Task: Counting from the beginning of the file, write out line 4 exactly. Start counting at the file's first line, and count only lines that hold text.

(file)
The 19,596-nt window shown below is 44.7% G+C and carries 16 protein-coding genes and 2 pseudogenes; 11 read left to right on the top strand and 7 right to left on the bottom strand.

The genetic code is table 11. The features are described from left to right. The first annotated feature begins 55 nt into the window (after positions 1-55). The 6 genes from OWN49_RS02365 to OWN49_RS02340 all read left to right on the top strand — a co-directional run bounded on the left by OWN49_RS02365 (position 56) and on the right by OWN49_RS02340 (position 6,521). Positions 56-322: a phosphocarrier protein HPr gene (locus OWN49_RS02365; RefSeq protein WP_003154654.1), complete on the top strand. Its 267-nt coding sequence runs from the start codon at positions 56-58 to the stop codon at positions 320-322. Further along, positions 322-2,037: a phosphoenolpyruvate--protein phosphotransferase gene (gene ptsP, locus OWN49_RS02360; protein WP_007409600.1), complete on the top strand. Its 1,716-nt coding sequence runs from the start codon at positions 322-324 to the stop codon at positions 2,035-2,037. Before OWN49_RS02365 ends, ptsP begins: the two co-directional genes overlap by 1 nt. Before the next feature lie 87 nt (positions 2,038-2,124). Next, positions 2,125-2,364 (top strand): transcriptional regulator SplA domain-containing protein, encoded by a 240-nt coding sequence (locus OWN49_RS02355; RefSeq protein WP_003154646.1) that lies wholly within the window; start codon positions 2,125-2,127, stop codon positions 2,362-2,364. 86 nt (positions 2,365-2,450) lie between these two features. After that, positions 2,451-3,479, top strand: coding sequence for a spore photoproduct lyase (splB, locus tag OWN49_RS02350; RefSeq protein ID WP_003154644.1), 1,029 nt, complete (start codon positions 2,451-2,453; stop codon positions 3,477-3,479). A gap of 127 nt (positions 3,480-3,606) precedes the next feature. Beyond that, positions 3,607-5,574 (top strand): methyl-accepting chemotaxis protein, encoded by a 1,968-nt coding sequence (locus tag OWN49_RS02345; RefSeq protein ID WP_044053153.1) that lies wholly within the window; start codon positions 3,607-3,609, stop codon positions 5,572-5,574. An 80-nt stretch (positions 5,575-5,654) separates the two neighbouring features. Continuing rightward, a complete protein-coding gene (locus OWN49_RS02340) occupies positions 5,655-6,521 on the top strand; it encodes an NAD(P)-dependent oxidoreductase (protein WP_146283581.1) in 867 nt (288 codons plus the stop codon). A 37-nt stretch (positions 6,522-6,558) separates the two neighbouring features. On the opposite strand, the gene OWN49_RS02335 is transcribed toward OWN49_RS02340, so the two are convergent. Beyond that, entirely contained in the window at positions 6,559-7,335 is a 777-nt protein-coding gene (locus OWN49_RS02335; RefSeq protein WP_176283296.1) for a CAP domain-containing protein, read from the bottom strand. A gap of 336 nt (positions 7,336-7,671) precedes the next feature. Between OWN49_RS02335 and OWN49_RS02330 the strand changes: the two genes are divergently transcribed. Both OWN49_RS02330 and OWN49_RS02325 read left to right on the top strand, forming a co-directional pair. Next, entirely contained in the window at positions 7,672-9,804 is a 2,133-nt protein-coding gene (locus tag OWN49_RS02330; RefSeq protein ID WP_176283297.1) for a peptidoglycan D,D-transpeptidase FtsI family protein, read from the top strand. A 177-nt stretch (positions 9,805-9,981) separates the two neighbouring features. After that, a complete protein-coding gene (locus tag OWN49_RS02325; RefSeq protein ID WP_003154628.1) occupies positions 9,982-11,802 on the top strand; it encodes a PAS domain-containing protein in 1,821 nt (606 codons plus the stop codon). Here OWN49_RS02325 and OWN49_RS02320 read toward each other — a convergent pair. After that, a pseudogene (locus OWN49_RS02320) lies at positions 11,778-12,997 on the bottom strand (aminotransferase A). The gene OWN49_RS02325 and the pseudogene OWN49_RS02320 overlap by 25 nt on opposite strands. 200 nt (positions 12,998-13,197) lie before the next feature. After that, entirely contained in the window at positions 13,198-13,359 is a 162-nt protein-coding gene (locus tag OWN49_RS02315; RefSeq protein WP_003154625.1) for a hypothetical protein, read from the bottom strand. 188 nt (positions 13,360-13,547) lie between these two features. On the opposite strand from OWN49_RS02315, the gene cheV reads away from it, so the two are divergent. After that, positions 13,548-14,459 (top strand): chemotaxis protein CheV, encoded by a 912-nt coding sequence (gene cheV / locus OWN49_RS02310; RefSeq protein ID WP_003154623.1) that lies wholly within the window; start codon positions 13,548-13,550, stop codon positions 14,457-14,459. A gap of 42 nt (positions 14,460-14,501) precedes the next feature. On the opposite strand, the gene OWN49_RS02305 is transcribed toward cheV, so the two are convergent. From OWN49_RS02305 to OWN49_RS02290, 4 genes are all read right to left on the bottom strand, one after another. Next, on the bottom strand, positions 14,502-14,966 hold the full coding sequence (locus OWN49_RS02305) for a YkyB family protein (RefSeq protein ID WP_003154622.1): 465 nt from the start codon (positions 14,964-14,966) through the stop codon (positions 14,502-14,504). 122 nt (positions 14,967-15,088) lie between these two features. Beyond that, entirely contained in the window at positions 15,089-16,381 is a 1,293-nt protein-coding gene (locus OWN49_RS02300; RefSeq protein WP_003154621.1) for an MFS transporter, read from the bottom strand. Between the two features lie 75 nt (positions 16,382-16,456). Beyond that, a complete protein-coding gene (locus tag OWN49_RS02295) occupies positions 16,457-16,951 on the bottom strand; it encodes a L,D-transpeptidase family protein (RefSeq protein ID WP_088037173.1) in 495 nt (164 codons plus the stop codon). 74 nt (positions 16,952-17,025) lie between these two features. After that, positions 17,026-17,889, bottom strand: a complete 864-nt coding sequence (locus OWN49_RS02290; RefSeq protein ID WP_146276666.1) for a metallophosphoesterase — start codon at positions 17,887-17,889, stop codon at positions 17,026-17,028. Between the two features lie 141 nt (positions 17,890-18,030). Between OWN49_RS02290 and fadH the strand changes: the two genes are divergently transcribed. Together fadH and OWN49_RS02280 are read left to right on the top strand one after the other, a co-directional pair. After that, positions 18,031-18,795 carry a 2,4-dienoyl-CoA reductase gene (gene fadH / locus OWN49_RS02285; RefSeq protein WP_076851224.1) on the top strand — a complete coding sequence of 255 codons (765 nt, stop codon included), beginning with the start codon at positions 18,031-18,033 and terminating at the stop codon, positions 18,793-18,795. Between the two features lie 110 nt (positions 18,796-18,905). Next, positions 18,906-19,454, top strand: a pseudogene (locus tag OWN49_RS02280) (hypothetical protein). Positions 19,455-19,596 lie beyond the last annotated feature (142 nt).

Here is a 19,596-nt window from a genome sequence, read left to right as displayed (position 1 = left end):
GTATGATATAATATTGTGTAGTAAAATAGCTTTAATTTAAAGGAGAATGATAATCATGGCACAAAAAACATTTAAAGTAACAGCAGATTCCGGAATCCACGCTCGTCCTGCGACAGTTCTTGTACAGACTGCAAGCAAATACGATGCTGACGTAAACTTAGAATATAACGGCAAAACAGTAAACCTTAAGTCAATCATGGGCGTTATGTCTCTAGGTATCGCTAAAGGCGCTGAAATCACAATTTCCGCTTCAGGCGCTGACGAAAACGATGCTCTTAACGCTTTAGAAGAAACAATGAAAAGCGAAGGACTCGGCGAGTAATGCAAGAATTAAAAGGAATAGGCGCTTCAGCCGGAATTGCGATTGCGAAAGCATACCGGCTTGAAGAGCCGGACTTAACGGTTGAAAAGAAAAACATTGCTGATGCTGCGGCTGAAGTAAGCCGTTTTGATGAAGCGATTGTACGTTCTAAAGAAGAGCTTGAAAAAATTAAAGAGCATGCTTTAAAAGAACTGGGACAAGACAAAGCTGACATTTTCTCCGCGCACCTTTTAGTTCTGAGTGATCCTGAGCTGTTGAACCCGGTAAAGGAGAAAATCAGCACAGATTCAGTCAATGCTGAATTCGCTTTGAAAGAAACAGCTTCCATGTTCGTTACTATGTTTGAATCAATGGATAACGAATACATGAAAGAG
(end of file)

GTATGATATAATATTGTGTAGTAAAATAGCTTTAATTTAAAGGAGAATGATAATCATGGCACAAAAAACATTTAAAGTAACAGCAGATTCCGGAATCCACGCTCGTCCTGCGACAGTTCTTGTACAGACTGCAAGCAAATACGATGCTGACGTAAACTTAGAATATAACGGCAAAACAGTAAACCTTAAGTCAATCATGGGCGTTATGTCTCTAGGTATCGCTAAAGGCGCTGAAATCACAATTTCCGCTTCAGGCGCTGACGAAAACGATGCTCTTAACGCTTTAGAAGAAACAATGAAAAGCGAAGGACTCGGCGAGTAATGCAAGAATTAAAAGGAATAGGCGCTTCAGCCGGAATTGCGATTGCGAAAGCATACCGGCTTGAAGAGCCGGACTTAACGGTTGAAAAGAAAAACATTGCTGATGCTGCGGCTGAAGTAAGCCGTTTTGATGAAGCGATTGTACGTTCTAAAGAAGAGCTTGAAAAAATTAAAGAGCATGCTTTAAAAGAACTGGGACAAGACAAAGCTGACATTTTCTCCGCGCACCTTTTAGTTCTGAGTGATCCTGAGCTGTTGAACCCGGTAAAGGAGAAAATCAGCACAGATTCAGTCAATGCTGAATTCGCTTTGAAAGAAACAGCTTCCATGTTCGTTACTATGTTTGAATCAATGGATAACGAATACATGAAAGAG